P2P Group Accuses Music Industry of Smut Smear
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WASHINGTON -- Charges of proliferating child pornography on peer-to-peer (P2P) networks are part of a persistent smear campaign by commercial music interests and are not supported by the facts, a P2P trade group official told a Congressional panel Thursday.
Martin Lafferty, the chief executive of the Distributed Computing Industry Association, said although pornography Web sites have increased from 88,000 in 2000 to more nearly 1.6 million in 2004, the actual instances of documented child pornography on P2P networks has declined over the past year.
Speaking to the House Subcommittee on Commerce, Trade and Consumer Protection, Lafferty said while "no amount" of child pornography (not protected free speech, and a felony offense in most countries) can be tolerated, the music industry is making "disingenuous allegations" about P2P's role in the distribution of the material.
The music industry is currently suing about several hundred P2P file sharers over alleged copyright infringements.
Lafferty said reported child pornography on P2P networks was down from 2 percent in 2002 to 1.4 percent in 2003, data he cited from the National Center for Missing and Exploited Children.
"The use of file sharing software for the distribution of pornography is regrettable, but it is less a problem than activity in many other environments," said Lafferty, whose members include Kazaa and Grokster.
Lafferty's numbers are supported by a November supplemental report by the General Accounting Office stating that the risks of inadvertent exposure to pornographic content using P2P software are no greater than those posed by other Internet applications such as browsers, e-mail, search engines and chat rooms.
The peer-to-peer figures typically correspond to the period of greatest growth in the consumer adoption of peer-to-peer software, Lafferty said. "By contrast, Web sites, chat rooms, news groups and bulletin boards, already well established and relatively mature, represented more than 97 percent of reported incidents in this period."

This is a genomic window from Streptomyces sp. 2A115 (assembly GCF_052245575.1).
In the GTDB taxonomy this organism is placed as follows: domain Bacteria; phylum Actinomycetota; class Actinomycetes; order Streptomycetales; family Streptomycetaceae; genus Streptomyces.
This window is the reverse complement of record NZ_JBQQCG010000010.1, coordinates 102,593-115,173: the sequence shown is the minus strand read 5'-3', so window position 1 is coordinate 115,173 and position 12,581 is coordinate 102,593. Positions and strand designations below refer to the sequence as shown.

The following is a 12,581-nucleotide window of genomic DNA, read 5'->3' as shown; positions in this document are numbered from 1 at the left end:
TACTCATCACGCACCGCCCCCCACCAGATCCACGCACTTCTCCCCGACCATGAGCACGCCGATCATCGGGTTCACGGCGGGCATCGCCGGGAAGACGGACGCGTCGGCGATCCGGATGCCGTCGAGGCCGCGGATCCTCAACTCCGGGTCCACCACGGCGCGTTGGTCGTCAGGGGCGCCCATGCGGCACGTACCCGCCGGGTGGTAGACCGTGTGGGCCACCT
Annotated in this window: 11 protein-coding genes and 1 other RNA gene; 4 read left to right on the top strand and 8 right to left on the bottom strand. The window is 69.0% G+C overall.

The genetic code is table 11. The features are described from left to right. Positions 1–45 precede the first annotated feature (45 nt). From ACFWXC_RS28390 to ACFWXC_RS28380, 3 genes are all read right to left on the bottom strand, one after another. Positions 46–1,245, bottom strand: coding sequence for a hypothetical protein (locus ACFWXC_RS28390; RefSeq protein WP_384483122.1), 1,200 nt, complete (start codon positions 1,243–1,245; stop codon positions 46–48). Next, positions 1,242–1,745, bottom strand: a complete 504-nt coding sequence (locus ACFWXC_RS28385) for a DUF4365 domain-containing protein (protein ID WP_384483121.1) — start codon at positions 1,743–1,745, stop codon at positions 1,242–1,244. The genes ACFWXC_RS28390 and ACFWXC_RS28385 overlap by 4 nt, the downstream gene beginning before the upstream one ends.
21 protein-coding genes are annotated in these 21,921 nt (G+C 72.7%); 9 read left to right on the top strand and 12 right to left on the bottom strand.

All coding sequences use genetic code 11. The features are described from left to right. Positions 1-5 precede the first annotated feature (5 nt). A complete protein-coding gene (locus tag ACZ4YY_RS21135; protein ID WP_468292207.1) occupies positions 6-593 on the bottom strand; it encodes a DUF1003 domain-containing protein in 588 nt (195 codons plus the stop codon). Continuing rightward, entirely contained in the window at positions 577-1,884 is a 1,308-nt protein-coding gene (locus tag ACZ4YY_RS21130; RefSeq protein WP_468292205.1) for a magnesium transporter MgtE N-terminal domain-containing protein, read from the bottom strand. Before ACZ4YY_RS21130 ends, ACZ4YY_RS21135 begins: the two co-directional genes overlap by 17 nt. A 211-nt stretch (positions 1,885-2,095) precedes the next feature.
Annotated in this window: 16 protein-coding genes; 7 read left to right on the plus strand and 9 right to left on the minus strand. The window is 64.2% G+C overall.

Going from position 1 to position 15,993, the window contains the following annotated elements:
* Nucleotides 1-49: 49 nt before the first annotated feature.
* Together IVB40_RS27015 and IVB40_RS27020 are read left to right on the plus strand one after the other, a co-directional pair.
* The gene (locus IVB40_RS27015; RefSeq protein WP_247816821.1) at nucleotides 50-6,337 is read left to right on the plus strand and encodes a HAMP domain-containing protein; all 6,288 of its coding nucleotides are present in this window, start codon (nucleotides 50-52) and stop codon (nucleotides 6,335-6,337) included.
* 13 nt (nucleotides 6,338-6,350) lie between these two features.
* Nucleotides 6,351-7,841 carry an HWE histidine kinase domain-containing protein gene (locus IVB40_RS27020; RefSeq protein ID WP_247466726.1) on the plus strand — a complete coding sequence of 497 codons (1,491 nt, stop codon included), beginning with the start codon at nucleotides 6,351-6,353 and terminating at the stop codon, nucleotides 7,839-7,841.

Lafferty added that since P2P software first burst upon the scene, companies like Kazaa, the world's most popular P2P software, have added search filters that are effectively blocking out pornographic materials.
"The record demonstrates that these issues have been and are being addressed," Lafferty said, "resulting in a user experience comparable to, if not better, than that of surfing the Internet generally."
Rep. Joe Pitts (R-Pa.), who has introduced legislation requiring file-swapping services to obtain parental consent before allowing children to use P2P network software, took exception to Lafferty's comments, claiming the P2P filters do not work.
"Now, I know we'll hear a lot today about peer-to-peer software's filters and parents' passwords," Pitts said. "They don't work. This is because they are keyword filters that only prevent children from searching for pornography. Because pornographers rename their files to sound innocent, the filters are ineffective."
Pitts' Protecting Children from Peer-to-Peer Pornography Act (H.R. 2885) would also mandate that distributors of P2P software provide notice that pornographic material can be accessed through the networks. It also requires that the Federal Trade Commission (FTC) develop "do-not-install beacons" to block downloading of P2P software.
"Some proponents of peer-to-peer say that in proportion to the Internet at large, the amount of pornography on peer-to-peer networks is meager," Pitts said. "I agree that pornography is rampant on the Internet, but this finger pointing is a pretty bad way to pass the buck. In fact, it sounds a lot like a child caught doing something he knows he shouldn't be doing."
Since the demise of Napster, the first widely popular P2P program later shut down by court order, newer file-sharing programs like Kazaa, Grokster and BearShare have surged in popularity.
Unlike Napster, which allowed only the sharing of music files, the newer P2P networks allow the sharing of digital images.